One key aspect of this agreement is this mobilization, this deployment of Mexican National Guard troops throughout Mexico. But with a specific focus on the southern border of that country, trying to prevent migrants from Honduras, El Salvador, and Guatemala from walking, getting through Mexico toward the United States.
Apparently, according to "The New York Times," that agreement was brokered in March by then DHS Secretary Kirstjen Nielsen. Another aspect to this deal was that program in which Mexico will host undocumented immigrants who have illegally entered the United States, requesting asylum, offering them education and opportunities at jobs.
Apparently, that deal was brokered in December. This agreement suggests that that program would be expanded, though the details on just how it would be expanded are still ambiguous. "The Times" writes that it's unclear whether the president knew that these agreements were already in place or if this is simply a face-saving gesture, in light of the fact that tariffs were set to be enacted on Monday. The White House has declined to comment on this story.
But, publicly, the president is casting this as a victory, not only celebrating it on Twitter and thanking the Mexican president, but also through fundraising. This afternoon, the Trump campaign sent out a mass text message requesting donations from supporters and citing the president's bestseller "The Art of the Deal" -- Ana.
CABRERA: All right, Boris Sanchez at the White House, thank you.
On Mexico's side of the border, the threats of U.S. tariffs and now the retraction of those threats clearly impacting many lives of people there this weekend.
CNN's Paula Newton is in Tijuana, Mexico right now, where Mexican President Andres Manuel Lopez Obrador is hosting a unity rally. Paula, are people protesting these developments in this agreement or celebrating?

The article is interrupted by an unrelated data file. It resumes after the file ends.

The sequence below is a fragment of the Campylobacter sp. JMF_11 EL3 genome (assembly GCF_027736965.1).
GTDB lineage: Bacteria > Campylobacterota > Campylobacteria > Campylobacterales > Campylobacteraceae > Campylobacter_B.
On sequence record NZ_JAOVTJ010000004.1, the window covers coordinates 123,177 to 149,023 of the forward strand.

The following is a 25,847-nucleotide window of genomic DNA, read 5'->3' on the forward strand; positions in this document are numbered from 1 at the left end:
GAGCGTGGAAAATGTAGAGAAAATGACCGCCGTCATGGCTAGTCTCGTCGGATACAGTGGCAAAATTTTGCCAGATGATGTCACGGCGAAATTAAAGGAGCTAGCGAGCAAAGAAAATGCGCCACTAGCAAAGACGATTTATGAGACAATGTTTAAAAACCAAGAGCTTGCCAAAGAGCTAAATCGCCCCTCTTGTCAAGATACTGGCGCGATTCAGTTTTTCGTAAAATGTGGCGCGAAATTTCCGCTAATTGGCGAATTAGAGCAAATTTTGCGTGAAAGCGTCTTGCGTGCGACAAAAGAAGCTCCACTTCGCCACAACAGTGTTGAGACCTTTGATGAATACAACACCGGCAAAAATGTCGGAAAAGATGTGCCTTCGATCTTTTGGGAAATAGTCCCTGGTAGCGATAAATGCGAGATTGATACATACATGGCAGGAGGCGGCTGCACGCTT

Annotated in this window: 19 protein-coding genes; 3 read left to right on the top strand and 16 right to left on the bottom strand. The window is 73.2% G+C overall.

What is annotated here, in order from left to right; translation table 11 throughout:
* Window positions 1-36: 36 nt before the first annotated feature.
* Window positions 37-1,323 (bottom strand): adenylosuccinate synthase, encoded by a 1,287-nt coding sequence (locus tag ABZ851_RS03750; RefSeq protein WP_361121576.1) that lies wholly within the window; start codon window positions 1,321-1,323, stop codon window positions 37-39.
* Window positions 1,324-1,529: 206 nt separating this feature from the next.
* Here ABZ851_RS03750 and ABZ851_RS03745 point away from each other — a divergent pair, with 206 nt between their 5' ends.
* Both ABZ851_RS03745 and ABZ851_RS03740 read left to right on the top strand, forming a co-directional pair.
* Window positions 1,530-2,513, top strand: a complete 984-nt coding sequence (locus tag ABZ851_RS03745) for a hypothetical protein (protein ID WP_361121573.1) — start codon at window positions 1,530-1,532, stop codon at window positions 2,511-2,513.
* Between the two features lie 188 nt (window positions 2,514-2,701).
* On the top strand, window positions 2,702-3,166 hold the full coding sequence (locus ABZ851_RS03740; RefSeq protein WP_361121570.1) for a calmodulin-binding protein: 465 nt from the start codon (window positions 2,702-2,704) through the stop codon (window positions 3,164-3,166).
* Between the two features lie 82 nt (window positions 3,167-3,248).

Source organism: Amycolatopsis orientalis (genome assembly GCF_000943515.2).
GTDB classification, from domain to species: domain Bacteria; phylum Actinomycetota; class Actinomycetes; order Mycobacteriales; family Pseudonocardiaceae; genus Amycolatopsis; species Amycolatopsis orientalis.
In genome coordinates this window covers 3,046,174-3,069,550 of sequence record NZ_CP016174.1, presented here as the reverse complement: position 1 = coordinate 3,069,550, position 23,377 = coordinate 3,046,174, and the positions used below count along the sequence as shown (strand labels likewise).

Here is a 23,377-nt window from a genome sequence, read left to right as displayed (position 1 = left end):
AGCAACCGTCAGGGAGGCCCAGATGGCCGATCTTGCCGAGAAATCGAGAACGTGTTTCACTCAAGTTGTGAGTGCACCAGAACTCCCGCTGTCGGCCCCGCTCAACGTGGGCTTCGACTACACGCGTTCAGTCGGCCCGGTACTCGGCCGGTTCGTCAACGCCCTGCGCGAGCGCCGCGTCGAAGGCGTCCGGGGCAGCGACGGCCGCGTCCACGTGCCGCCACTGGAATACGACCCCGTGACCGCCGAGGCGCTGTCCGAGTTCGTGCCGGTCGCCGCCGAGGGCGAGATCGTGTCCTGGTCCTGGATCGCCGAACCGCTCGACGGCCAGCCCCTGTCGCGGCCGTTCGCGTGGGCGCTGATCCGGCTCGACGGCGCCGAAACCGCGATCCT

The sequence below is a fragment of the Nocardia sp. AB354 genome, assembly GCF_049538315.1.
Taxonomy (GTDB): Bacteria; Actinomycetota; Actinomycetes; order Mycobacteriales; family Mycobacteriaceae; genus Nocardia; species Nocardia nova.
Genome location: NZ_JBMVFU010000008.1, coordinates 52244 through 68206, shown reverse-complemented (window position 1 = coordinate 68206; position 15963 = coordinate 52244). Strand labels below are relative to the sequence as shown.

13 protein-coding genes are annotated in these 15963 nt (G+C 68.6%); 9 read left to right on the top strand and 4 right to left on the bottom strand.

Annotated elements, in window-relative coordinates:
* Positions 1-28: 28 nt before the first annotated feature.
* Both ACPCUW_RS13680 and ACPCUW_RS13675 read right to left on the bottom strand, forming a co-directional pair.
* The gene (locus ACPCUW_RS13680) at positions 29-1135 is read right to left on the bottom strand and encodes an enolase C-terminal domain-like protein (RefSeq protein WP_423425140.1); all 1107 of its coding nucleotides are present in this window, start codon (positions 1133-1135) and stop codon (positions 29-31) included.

PAULA NEWTON, CNN CORRESPONDENT: Not at all. They are, actually, celebrating. But I have to say, if you speak to people around here, not many of them knows what it -- know what this deal is going to mean for them or for the migrants that they see in border communities like this, Ana.
[20:25:00] Now, as you pointed out, the president -- both presidents just got off the phone with each other. And that's quite an extraordinary comment from President Lopez Obrador, that I'm going to tell this crowd. A crowd, Ana, that is normally quite anti-Trump, that you did not come to us with a clenched fist but with an open and frank hand.
I have to say, Ana, that's not what they've been hearing here over the exact week. You know, the Mexican government has been saying, look, we will not confront President Trump, nor will we genuflect in front of him. It's going to be interesting to see over the next 90 days, as Boris was lining -- outlining there, how this deal is going to come together.
And the litmus test, Ana, is going to be if you actually see a decrease in the amount of Central Americans, and others, making their way to the U.S. border. At this point now, even some of the migrants we've spoken to today say, Ana, they don't really see it as a deterrent so far. Many of them really scratching their heads, not believing that they won't be let into the United States. That even if they have an asylum claim, that they will have to return en masse right here in communities like Tijuana.